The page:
Dangerous to Know is a cerebral psychological thriller film from acclaimed author David Simpson.
Give us a bit of detail about yourself – background, profession, how you got into filmmaking and your current role
Most people know me either for my novels or my TEDx talk on AI and the technological singularity. I’ve got a Master’s degree in English lit from the University of British Columbia, and became an expert futurist because of the research required to write my Post-Human series of novels, as well as Dawn of the Singularity. The latter, I wrote for a video game company that wanted something to base a video game on—the game, Ashes of the Singularity, is built around the concept.
I got into Filmmaking after working temporarily with a local production company to develop a proof-of-concept short film to sell the idea of a Post-Human series of films to Hollywood. As I went through the process, however, I realized that there’s a serious misunderstanding in the conventional filmmaking world of the rapidly accelerating capabilities of digital cameras, both the hardware and software.
Most importantly, I realized that this misunderstanding was behind much of the astronomical budgets that keep most young filmmakers from believing that they could ever make their own film.
For my part, I knew I needed to take over the project and direct it myself to make sure that we were getting the most out the tech. My wife and I and one camera assistant shot the short, it was viewed over a million times on Vimeo, caught the interest of Filmmaker Magazine, who did a two-part story, and that caught the interest of Management 360 in Hollywood, who asked for scripts for the first two books in the series—which leads me to how my current film came to be.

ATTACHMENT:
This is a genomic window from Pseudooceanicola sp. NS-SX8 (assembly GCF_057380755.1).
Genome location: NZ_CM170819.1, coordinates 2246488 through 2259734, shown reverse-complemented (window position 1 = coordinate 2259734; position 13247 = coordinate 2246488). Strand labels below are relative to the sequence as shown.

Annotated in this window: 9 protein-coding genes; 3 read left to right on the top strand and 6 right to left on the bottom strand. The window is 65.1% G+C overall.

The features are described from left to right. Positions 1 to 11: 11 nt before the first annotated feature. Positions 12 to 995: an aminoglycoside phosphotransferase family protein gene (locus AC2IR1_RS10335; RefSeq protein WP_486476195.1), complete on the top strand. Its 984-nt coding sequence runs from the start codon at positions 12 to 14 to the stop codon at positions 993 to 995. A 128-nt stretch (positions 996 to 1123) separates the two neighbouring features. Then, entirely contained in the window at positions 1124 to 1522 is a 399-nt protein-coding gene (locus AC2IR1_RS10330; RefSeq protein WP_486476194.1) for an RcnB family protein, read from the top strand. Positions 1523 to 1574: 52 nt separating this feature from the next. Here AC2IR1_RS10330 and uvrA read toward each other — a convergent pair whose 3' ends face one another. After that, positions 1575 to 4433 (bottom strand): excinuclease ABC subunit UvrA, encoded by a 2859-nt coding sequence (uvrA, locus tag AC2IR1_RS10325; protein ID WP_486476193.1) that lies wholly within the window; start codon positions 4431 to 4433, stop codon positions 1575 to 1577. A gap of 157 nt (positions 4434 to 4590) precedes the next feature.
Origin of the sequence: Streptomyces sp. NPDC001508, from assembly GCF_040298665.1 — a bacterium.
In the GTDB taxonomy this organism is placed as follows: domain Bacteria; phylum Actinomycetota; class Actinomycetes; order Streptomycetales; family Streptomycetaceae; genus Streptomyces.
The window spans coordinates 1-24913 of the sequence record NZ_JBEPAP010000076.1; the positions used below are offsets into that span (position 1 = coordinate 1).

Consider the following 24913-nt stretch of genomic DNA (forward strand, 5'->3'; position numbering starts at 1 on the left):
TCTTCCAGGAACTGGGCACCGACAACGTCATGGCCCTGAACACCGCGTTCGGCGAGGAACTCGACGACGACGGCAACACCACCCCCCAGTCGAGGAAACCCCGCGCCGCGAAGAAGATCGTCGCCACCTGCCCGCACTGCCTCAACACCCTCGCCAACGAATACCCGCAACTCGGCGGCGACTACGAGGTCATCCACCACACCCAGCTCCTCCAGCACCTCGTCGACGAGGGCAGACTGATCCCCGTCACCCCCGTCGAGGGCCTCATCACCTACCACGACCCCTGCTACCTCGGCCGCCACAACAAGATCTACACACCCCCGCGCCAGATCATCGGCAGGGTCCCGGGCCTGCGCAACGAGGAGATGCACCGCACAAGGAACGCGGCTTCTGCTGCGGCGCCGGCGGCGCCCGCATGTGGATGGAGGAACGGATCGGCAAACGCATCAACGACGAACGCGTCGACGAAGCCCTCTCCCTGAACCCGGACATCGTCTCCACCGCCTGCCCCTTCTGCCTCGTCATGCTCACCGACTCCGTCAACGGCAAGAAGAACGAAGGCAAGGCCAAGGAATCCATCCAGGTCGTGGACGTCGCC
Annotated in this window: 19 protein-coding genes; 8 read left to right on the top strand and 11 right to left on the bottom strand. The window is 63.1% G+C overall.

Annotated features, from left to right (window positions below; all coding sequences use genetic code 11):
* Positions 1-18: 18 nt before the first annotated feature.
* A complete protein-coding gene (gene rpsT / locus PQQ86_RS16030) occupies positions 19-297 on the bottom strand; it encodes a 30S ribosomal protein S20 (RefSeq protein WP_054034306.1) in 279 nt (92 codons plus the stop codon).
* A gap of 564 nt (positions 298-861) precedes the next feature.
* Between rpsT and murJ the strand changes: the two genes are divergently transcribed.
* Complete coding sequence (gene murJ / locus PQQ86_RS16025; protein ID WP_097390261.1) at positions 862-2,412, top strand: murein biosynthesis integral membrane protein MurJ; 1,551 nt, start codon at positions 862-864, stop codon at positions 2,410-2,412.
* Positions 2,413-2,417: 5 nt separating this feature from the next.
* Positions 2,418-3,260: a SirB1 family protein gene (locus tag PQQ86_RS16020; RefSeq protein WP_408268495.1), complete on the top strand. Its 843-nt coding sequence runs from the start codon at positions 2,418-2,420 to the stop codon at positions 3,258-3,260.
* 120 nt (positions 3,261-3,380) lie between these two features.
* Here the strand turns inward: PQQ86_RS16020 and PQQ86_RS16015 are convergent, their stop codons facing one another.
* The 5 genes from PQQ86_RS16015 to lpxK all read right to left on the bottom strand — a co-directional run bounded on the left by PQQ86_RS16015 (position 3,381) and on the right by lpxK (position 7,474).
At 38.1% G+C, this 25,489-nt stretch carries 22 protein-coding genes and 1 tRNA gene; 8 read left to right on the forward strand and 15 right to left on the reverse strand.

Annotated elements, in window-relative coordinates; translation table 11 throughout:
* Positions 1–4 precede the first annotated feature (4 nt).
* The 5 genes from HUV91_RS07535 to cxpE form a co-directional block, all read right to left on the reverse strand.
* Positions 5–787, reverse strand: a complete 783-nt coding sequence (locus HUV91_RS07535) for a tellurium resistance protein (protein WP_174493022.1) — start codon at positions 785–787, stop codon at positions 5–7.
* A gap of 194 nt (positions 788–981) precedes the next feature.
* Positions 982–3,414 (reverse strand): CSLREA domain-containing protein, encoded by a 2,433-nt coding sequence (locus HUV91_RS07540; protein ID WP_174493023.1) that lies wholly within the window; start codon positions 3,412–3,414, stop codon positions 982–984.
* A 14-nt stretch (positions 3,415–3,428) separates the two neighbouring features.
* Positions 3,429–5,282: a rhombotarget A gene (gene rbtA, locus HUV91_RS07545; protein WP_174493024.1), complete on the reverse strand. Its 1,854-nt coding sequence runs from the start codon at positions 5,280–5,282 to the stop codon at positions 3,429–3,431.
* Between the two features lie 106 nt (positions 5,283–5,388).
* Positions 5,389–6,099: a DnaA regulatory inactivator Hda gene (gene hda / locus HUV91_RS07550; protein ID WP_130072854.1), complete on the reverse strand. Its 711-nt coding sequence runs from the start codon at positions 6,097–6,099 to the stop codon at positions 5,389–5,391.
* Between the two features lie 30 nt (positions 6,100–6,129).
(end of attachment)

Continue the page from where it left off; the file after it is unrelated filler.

Tell us about your film – how did it come about?
It was explained to me by my contact at Management 360 that, as the Post-Human project moved through the pre-production and then eventually the production phase, that I was going to lose more and more control. However, I’d get paid a lot, so who cares?
Of course, as any author or writer/director can tell you: I care.
So I set about deploying the method of filmmaking I’d developed to make Post-Human look way more expensive than it actually was to a full-length feature film. My reasoning was that, other than the VFX, which are still too difficult to realistically learn from scratch and do alone for an entire sci-fi feature (without it looking too amateur and taking a few extra years) every other aspect of what we’d accomplished in the short film was replicable in a longer-form narrative.
In short, I could make a movie…just not a sci-fi movie.
I came up with a concept for a psychological thriller set in the present, wrote the script, found stunning locations, found an incredible cast, and got to work filming it. The idea was to create something that would prove that I understood storytelling in film so that my voice would be taken seriously in Hollywood, but Dangerous to Know has become so much more than just that.
It’s completed—all 3,000 plus shots of it—musically scored and fully sound-designed in 5.1 Surround. It’s ready to be seen.
It also took 3.5 years and every penny I had, so we’re doing a Kickstarter to raise funds for distribution, getting it rated, and submitting it to festivals. The Kickstarter runs Dec. 3rd, 2019 to January 14th, 2020, and it was recently backed by The Shining sequel’s (Doctor Sleep) director, Mike Flanagan! We’re a long way from reaching our goals, but we’ve got better rewards packages than most Kickstarter movies (eBooks, audiobooks, a graphic novel version, the soundtrack, a digital copy of the movie itself when it’s released digitally), a chance to get your name in the credits, your name in the acknowledgments of the book, and more, so we’re off to a promising start (but we have a really long way to go!)
How did you find out about FilmConvert?
Early in the pre-production process on Dangerous to Know, my wife, Jennifer and I, were scouring online looking for the latest reviews, tutorials, and demos of both the filmmaking hardware and software available in early 2016. In the process of doing our research, we came across FilmConvert, and we loved the results other filmmakers were demonstrating when using it on their projects.
It’s almost impossible to overstate this: digital filmmaking’s maturity and the advent of software like FilmConvert has made it possible for filmmakers to film projects and make them appear as though they used the most expensive film stocks available.